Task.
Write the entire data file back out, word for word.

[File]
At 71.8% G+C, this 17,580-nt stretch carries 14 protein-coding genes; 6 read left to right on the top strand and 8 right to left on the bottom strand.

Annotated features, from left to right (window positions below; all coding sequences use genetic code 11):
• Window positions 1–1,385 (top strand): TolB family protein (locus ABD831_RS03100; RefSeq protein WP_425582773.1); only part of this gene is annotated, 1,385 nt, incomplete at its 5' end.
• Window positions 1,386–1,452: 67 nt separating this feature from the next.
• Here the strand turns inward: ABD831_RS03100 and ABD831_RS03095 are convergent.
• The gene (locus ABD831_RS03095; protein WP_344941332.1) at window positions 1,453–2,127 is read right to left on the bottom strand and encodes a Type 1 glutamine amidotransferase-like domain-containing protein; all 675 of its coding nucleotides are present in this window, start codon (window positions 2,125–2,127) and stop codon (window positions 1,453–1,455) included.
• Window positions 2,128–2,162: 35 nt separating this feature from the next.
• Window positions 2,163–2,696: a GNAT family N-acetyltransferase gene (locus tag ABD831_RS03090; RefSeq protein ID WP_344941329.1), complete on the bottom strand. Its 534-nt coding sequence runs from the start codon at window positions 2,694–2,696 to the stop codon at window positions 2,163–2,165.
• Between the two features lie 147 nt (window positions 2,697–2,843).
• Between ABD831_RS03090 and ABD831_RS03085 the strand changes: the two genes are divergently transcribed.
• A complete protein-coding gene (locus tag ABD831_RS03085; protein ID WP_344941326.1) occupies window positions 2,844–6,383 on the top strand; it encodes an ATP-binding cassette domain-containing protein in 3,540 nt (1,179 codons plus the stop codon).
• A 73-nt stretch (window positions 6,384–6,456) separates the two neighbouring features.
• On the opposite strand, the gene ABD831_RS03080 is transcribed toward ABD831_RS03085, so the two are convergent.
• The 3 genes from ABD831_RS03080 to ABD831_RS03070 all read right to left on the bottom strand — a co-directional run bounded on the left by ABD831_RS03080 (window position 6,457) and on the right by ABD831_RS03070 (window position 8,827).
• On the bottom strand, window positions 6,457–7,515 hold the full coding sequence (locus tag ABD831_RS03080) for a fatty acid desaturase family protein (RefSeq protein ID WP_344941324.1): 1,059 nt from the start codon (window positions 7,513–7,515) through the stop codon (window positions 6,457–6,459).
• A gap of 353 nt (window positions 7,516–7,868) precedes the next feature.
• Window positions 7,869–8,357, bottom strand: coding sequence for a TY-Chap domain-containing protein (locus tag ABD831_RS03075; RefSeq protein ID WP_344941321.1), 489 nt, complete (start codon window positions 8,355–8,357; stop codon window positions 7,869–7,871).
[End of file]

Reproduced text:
At 71.8% G+C, this 17,580-nt stretch carries 14 protein-coding genes; 6 read left to right on the top strand and 8 right to left on the bottom strand.

Annotated features, from left to right (window positions below; all coding sequences use genetic code 11):
• Window positions 1–1,385 (top strand): TolB family protein (locus ABD831_RS03100; RefSeq protein WP_425582773.1); only part of this gene is annotated, 1,385 nt, incomplete at its 5' end.
• Window positions 1,386–1,452: 67 nt separating this feature from the next.
• Here the strand turns inward: ABD831_RS03100 and ABD831_RS03095 are convergent.
• The gene (locus ABD831_RS03095; protein WP_344941332.1) at window positions 1,453–2,127 is read right to left on the bottom strand and encodes a Type 1 glutamine amidotransferase-like domain-containing protein; all 675 of its coding nucleotides are present in this window, start codon (window positions 2,125–2,127) and stop codon (window positions 1,453–1,455) included.
• Window positions 2,128–2,162: 35 nt separating this feature from the next.
• Window positions 2,163–2,696: a GNAT family N-acetyltransferase gene (locus tag ABD831_RS03090; RefSeq protein ID WP_344941329.1), complete on the bottom strand. Its 534-nt coding sequence runs from the start codon at window positions 2,694–2,696 to the stop codon at window positions 2,163–2,165.
• Between the two features lie 147 nt (window positions 2,697–2,843).
• Between ABD831_RS03090 and ABD831_RS03085 the strand changes: the two genes are divergently transcribed.
• A complete protein-coding gene (locus tag ABD831_RS03085; protein ID WP_344941326.1) occupies window positions 2,844–6,383 on the top strand; it encodes an ATP-binding cassette domain-containing protein in 3,540 nt (1,179 codons plus the stop codon).
• A 73-nt stretch (window positions 6,384–6,456) separates the two neighbouring features.
• On the opposite strand, the gene ABD831_RS03080 is transcribed toward ABD831_RS03085, so the two are convergent.
• The 3 genes from ABD831_RS03080 to ABD831_RS03070 all read right to left on the bottom strand — a co-directional run bounded on the left by ABD831_RS03080 (window position 6,457) and on the right by ABD831_RS03070 (window position 8,827).
• On the bottom strand, window positions 6,457–7,515 hold the full coding sequence (locus tag ABD831_RS03080) for a fatty acid desaturase family protein (RefSeq protein ID WP_344941324.1): 1,059 nt from the start codon (window positions 7,513–7,515) through the stop codon (window positions 6,457–6,459).
• A gap of 353 nt (window positions 7,516–7,868) precedes the next feature.
• Window positions 7,869–8,357, bottom strand: coding sequence for a TY-Chap domain-containing protein (locus tag ABD831_RS03075; RefSeq protein ID WP_344941321.1), 489 nt, complete (start codon window positions 8,355–8,357; stop codon window positions 7,869–7,871).